– Starting with the name: the EU “Europe” is not a geographical description synonymous with our continent, but a club of’ random states defined by allegience to the Atlantic Alliance.
      – ‘No more war in Europe’ blithely ignores the EU’s destruction of Yugoslavia and the slaughter and depleted uranium “we” were proud to impose there under a sickening label of “humanitarianism’. It ignores the present horror of Ukraine, deliberately set in motion, supported and propagandised by ourselves.
      – ‘Social Europe’ deliberately ignores that EU ‘rules’ are skeletal and inadequate to purpose, that welfare apparatuses are not distributed equally across EU nations and that the social welfare EU nations do have in every case originated nationally and through the democratic will of various sovereign peoples. The fact that any social welfare is still in place is because the remaining shreds of national sovereignty protects it. For now.
      – ‘Equality of nations’ ?!!
      – The containment of Germany likewise has no historic logic, as is finally admitted – and on flagrant display today.
      – As for “European Values” these are a dreadful genocidal joke, not only inside the continent but outside of it [Libya, Syria, Iraq, Afghanistan…]. What is meant in such a context by ‘democracy’? Ditto ‘human rights’?

      The EU is essentially an organisation of signed-up Atlanticist European nations whose purpose is to secure the US foreign policy aims / territory on our continent. While the backbone of this is NATO / SHAPE, the invention of the EU / bureaucracy simplifies administration of this strategic space by limiting its members ability to dissent. Thus talk of leaving “Europe” is extremely dangerous at this point in time in that it is not actually ‘ours’ to leave. And any mature discussion of Greece’s future [and other EU members ditto] must be 300% based on assuring Washington of uninterrupted fealty inside this strategic framework – but – outside the eurozone.

    • Aristoteles:

      I am not a person who lets others down once I made a commitment. Yanis asked me in gest in this blog – a few months back, I think December 2014 – whether I was with him and I said yes Sir. So, that’s it as far as I am concerned. I can offer no particular critique to Yanis except observation. My intention was not to criticize him but rather to offer a lesson going forward. As you said, I also never believed is European pseudo-solidarity either because it’s too naive of a proposition given that states have to pursue their own self-interest.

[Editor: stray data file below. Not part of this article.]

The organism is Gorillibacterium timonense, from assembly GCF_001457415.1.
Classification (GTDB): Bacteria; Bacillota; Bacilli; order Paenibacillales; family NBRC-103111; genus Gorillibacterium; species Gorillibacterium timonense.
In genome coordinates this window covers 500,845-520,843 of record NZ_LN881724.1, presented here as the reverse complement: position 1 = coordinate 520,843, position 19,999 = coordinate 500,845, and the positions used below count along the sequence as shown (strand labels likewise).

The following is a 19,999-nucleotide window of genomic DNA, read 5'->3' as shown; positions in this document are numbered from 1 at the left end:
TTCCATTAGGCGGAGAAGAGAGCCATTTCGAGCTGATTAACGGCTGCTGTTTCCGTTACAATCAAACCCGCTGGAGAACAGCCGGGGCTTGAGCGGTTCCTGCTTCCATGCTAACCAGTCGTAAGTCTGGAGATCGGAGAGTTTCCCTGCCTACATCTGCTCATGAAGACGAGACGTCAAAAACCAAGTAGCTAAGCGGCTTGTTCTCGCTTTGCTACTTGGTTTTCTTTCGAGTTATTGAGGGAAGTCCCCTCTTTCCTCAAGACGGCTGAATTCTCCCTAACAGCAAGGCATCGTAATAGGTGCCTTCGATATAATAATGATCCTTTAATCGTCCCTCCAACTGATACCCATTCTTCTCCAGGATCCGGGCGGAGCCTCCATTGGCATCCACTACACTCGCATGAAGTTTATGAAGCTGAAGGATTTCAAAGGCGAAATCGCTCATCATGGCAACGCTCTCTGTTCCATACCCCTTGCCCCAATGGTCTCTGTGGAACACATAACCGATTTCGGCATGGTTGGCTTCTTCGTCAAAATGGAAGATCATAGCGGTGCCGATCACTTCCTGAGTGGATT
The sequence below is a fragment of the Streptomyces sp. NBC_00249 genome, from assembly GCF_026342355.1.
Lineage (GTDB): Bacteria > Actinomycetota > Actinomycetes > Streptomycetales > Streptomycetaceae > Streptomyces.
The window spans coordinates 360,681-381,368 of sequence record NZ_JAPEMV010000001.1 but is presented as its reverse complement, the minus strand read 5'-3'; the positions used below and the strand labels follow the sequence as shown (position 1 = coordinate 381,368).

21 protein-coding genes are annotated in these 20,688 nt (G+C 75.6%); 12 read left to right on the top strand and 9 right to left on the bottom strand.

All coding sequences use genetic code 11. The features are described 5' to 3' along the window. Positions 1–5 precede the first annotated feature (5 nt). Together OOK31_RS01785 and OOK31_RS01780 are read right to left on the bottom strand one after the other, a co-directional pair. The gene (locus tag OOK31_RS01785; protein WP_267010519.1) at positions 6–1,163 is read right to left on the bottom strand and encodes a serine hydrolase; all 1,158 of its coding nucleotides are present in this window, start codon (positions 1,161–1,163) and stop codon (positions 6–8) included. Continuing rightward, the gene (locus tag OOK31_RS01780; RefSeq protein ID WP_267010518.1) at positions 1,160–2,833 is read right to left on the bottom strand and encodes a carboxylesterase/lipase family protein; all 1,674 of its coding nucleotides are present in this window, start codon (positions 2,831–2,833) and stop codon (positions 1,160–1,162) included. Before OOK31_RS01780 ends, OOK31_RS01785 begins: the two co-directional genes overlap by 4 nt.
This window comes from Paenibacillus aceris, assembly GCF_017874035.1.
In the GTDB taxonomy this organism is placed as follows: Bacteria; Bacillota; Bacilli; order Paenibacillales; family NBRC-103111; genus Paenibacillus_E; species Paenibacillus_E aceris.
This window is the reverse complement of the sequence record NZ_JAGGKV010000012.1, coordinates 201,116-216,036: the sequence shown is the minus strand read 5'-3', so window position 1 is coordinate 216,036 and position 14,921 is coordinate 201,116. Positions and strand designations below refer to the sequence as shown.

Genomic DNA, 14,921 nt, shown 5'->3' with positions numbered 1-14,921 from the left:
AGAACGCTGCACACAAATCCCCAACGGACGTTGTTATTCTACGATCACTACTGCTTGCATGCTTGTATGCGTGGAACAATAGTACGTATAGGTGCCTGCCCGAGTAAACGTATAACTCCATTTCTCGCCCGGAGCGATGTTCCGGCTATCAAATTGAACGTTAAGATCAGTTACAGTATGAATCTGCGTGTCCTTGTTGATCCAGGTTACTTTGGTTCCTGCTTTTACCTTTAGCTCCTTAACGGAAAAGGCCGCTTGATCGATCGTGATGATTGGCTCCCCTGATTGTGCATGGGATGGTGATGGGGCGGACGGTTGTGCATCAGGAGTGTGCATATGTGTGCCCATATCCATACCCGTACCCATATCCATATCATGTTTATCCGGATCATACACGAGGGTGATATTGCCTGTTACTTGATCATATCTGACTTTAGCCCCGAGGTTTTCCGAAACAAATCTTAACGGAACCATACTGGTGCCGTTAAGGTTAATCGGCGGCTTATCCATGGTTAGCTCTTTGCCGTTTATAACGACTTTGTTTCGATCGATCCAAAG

However, the one fellow who begins to worry me a bit is Tsipras. Tsipras is showing clear signs of love of office and this becoming bothersome to me. I am beginning to think that this is not the guy we have been hoping for. It also looks that Berlin is now settling down with the idea that Tsipras is the “go to” guy for whatever plan they have for Greece (and this is uber alarming to me because history tells us that every Greek political party which collaborated with the Schauble Ayatollah and his Talibans got decimated in the process). And I mean completely destroyed. So this obvious German flirting with Tsipras is actually a sign of great national distress for our country:

      http://www.spiegel.de/international/europe/greek-prime-minister-tsipras-shows-greeks-he-can-save-them-a-1044265.html

  5. The moral of the story is “you don’t negotiate with a bureaucracy”. And, patently, this is what Eurozone economic governance has become. This is most clearly seen in the way Tsipras’ attempts to negotiate at the highest political level were always pushed down to the technical teams or the Euro Working Group, while the functionnaries at the technical level had (naturally) no mandate to negotiate anything but just carry out pre-programmed goals.

    • I suppose the parallel here at the individual level is civil disobedience, escalating to “nonviolent direct action”. What is the equivalent of this for an EU member state? An empty chair policy?

      The problem with bureaucracies is that they have no choice but to operate within their political mandate. If the mandate leads to inhumane consequences individual bureaucrats have no choice but to carry them out anyway, unless they are willing to resign or be individually disciplined for failing to carry out their function. And so there is a selection pressure on bureaucrats selecting for those who agree with the political mandate or are not morally bothered by the consequences of their actions. Or who can double-think.

  6. nao quero mais receber e-mail ..obrigada De: Yanis Varoufakis Para: engobeceramica@yahoo.com.br Enviadas: Quinta-feira, 30 de Julho de 2015 16:58 Assunto: [New post] The Defeat of Europe – my piece in Le Monde Diplomatique #yiv1621335184 a:hover {color:red;}#yiv1621335184 a {text-decoration:none;color:#0088cc;}#yiv1621335184 a.yiv1621335184primaryactionlink:link, #yiv1621335184 a.yiv1621335184primaryactionlink:visited {background-color:#2585B2;color:#fff;}#yiv1621335184 a.yiv1621335184primaryactionlink:hover, #yiv1621335184 a.yiv1621335184primaryactionlink:active {background-color:#11729E;color:#fff;}#yiv1621335184 WordPress.com | yanisv posted: “Click on the image above for the LMD site. Or… The trouble with GreeceIn 2010 the Greek state lost the capacity to service its debt. Put simply, it became insolvent and, thus, lost access to capital markets.To prevent a default on fragil” | |